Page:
Dan Charnas’ The Big Payback
tome is perhaps the most exhaustively researched book ever written about the near-half-a-century history of the hip-hop music business. On Monday, a piece of Charnas’ page-turner came to life on VH1 as the TV movie, The Breaks
The film is set in 1990 and follows the industry pursuits of three relentless hip-hop enthusiasts—Nikki Jones (Afton Williamson), David Aaron (David Call) and DeeVee (Tristan Wilds). Each is vying for a bona fide hip-hop industry position as A&R, radio program director and producer, respectively, at a time when hip-hop is on the brink of a mainstream eruption. During the same time period, hip-hop also grew as a ripe lyrical testing ground for the type of emcee that could carry the torch of the genre’s earlier stylistic and technical juggernauts such as Rakim, Big Daddy Kane, Slick Rick and Kool G Rap.
In The Breaks
, DeeVee believes he has found that paragon in the hard-edged character Ahm (Antoine Harris), with whom he eventually begins recording music. To equip Harris with the kind of dexterity and ferocity he’d need to make Ahm believable as an emcee of era, Charnas recruited a real-life master, former Little Brother member and current Foreign Exchange frontman Phonte Coleman, to write Harris’ rhymes and coach him. Charnas also gave Coleman a role in The Breaks
as a militant Afrocentric battle rapper Imam Ali (think X-Clan meets Kool Moe Dee), plus the responsibility of writing all of the rapping in the film.
Coleman recently spoke with the INDY
about the possibility of VH1 going forward with The Breaks
as a continuing series, muscle memory and that scene where Imam Ali became the unlikely favorite.
INDY: What’s the most surprising feedback you’ve gotten so far about the film?
People want more. That seems to be the common sentiment. Online and offline, they’re like, “Yo, what happens next?” or “There’s gotta be a part two.” It’s good that the movie served that purpose—to kind of set up for something more.
It’s probably too early to gauge, but what are your feelings about what the potential is for VH1 to pick up the The Breaks as a series?
There’s always potential. I really don’t know. I can’t say anything until we know for sure. I saw the numbers—we did 2.6 million [Monday night] viewers. That’s crazy to me, but ultimately, it’s up to the network to push the button on it.
Dan Charnas has been a fan of your music since the early 2000s, but how did the conversation go when he actually asked you to be a part of The Breaks?
He hit me up and was like, “Look man, I have this opportunity, and this is what it is.” I was like, “Yeah, man, let’s go.” It was really fast. We started working in the summer, and the movie aired on Monday. But I was such a huge fan and supporter of The Big Payback,
and I knew that the people who were involved in the project—from Dan, to DJ Premier, to [director] Seith Mann, along with Mack Wilds—really wanted to get it right. They really wanted to portray that world accurately and were really invested in doing a good job.
VH1 is primarily known for reality shows, but it gets lost on some people how well VH1 does original content, especially when it comes to documentaries. They get that shit right. They really nail those. So when I heard who was involved and who was doing it, it was pretty much a no-brainer.
Were you familiar with Antoine Harris [Ahm] as an actor before you two started working together on the music for the film?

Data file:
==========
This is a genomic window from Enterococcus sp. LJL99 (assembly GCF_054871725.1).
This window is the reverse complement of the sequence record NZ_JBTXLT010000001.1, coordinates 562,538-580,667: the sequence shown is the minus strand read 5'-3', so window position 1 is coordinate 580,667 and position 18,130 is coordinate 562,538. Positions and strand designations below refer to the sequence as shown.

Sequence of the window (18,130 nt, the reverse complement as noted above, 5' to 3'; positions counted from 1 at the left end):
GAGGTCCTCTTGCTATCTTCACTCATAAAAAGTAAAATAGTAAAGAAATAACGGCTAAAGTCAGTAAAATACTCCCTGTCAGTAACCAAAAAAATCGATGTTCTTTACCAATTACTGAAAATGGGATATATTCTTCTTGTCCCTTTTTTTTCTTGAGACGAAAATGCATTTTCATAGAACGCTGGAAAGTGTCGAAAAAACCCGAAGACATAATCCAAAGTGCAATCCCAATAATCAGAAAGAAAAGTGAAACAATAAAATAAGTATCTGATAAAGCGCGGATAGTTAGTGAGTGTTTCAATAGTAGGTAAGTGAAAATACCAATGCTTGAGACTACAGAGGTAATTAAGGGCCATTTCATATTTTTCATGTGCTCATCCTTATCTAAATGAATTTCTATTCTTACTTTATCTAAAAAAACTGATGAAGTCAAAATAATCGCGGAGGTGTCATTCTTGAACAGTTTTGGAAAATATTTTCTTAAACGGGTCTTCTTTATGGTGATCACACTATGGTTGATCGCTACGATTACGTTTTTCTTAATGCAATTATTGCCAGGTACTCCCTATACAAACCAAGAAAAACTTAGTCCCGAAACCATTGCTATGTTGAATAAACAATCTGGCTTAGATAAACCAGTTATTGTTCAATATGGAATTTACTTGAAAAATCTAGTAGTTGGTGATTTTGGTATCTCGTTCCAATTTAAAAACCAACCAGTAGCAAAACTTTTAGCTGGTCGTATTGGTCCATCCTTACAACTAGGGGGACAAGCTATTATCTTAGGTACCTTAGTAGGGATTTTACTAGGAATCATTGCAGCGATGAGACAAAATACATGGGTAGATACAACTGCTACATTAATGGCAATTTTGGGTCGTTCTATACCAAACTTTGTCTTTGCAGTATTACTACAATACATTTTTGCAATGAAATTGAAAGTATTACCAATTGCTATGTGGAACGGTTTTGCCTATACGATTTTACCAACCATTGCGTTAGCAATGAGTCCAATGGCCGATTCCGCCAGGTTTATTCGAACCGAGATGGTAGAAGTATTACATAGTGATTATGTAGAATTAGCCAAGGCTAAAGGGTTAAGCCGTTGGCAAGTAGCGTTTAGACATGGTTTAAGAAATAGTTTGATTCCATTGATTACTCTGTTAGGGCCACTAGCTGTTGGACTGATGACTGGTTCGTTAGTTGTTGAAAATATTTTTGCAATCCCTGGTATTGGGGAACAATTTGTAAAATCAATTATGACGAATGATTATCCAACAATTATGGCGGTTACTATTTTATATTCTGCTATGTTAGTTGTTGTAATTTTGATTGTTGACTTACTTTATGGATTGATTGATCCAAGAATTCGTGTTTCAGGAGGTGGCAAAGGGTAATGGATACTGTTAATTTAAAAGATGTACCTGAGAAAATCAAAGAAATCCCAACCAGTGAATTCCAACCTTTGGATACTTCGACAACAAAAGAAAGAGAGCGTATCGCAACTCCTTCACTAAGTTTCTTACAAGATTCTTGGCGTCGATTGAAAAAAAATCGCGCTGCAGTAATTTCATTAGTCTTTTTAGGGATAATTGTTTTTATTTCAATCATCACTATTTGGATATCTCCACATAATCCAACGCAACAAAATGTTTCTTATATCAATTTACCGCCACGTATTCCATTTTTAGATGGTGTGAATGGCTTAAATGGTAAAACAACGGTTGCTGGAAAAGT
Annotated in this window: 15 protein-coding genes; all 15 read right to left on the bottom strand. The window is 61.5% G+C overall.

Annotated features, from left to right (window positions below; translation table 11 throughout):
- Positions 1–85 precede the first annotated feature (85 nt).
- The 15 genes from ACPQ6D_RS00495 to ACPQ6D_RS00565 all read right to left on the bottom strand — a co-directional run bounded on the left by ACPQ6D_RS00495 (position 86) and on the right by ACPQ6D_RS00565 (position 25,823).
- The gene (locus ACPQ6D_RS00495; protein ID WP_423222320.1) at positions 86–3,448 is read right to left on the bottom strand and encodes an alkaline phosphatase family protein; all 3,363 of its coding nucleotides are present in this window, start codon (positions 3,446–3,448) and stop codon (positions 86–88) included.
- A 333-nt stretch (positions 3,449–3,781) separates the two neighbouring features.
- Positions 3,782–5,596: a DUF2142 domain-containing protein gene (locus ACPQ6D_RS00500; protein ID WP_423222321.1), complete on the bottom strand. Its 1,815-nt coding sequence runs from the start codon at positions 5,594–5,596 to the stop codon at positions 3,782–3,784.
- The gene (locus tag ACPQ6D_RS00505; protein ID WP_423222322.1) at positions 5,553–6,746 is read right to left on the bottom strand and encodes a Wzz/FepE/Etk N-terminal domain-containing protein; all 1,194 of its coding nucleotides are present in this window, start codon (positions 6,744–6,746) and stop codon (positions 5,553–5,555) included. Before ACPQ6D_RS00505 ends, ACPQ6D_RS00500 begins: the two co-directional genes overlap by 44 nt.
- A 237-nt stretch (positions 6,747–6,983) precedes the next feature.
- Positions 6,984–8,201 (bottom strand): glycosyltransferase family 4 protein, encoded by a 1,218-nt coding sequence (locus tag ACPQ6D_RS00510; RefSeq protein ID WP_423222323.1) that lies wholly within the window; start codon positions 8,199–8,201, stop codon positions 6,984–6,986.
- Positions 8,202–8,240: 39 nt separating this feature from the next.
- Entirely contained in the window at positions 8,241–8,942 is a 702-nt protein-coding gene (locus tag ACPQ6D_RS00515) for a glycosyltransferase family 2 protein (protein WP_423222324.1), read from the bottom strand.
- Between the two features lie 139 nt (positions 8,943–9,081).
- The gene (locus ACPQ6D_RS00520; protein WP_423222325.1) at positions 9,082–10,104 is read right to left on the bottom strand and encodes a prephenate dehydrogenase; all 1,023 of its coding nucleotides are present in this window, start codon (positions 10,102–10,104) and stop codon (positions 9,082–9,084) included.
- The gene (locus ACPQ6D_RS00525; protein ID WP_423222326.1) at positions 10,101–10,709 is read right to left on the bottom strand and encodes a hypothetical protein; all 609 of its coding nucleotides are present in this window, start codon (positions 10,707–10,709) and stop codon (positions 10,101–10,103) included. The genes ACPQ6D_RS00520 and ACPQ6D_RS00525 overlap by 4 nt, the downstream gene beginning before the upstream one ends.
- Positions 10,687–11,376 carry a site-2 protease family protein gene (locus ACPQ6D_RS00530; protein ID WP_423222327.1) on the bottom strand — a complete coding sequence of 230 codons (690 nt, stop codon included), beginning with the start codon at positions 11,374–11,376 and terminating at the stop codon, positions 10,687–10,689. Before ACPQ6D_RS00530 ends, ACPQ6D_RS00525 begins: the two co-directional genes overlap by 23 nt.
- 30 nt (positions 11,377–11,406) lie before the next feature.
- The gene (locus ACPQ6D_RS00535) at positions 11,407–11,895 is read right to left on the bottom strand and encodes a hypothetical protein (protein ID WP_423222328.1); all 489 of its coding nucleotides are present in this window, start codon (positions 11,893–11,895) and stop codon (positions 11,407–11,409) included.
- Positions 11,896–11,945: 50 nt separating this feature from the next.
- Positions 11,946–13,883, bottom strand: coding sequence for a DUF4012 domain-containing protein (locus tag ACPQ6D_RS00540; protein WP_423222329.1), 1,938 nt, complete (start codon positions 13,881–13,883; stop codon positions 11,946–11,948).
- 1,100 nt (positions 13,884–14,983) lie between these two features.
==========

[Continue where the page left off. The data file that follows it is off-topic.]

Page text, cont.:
I had never met him. I didn’t know who he was. Later, I went back and looked his profile and recognized him from being in shows like Power
. So, we got acquainted after that. But just from the time in the beginning when we hung out and were just vibing together, there was no doubt in my mind that he was gonna kill it. He’s just a really smart actor, really intuitive. It’s just like John Wooden would say: “He’ll do everything I tell him, but I don’t have to tell him to do everything.” The vibe and the bond that we formed in just a couple of months was incredible. When I saw his audition tape, when I saw him read for Ahm, I was like, “Yeah, there is no question who Ahm is.”
Do you know if he was familiar with you as a musician?
I think he kind of knew who I was, but I don’t know if he knew the full gist at first. Mack Wilds was very familiar. He was telling me that he used to bump The Minstrel Show
when they were taping The Wire
. I was like, “Wow, that’s crazy.”
The lyrics you wrote for Ahm remind me of the work you did on The Roots undun LP where you wrote a verse on the song “One Time” from the perspective of the album’s protagonist Redford Stephens. What were the differences between your work with The Roots and your work on The Breaks?
The good thing with writing for Ahm is that they gave me the whole script, and I was able to read it from top to bottom. So, I knew how the story was going to end; I knew the arc. That was very, very helpful. Having that road map early on gave me a clearer picture of where the character ends up. With The Roots, I didn’t know how the album was going to end. They called me to do that one record and gave me the concept. That character had been shaped through several different writers and interpretations. You had me, Dice Raw, Black Thought, Greg Porn—all these different writers putting their spin on who Redford was. With The Breaks
, Seith pretty much had it laid out who Ahm was and gave me the liberty to interpret that as I saw fit for the rhymes. And it worked out.
You made a pretty memorable cameo in the film’s battle rap scene as the black militant emcee, Imam Ali. Was that role already written in the script before Charnas decided to cast you, specifically?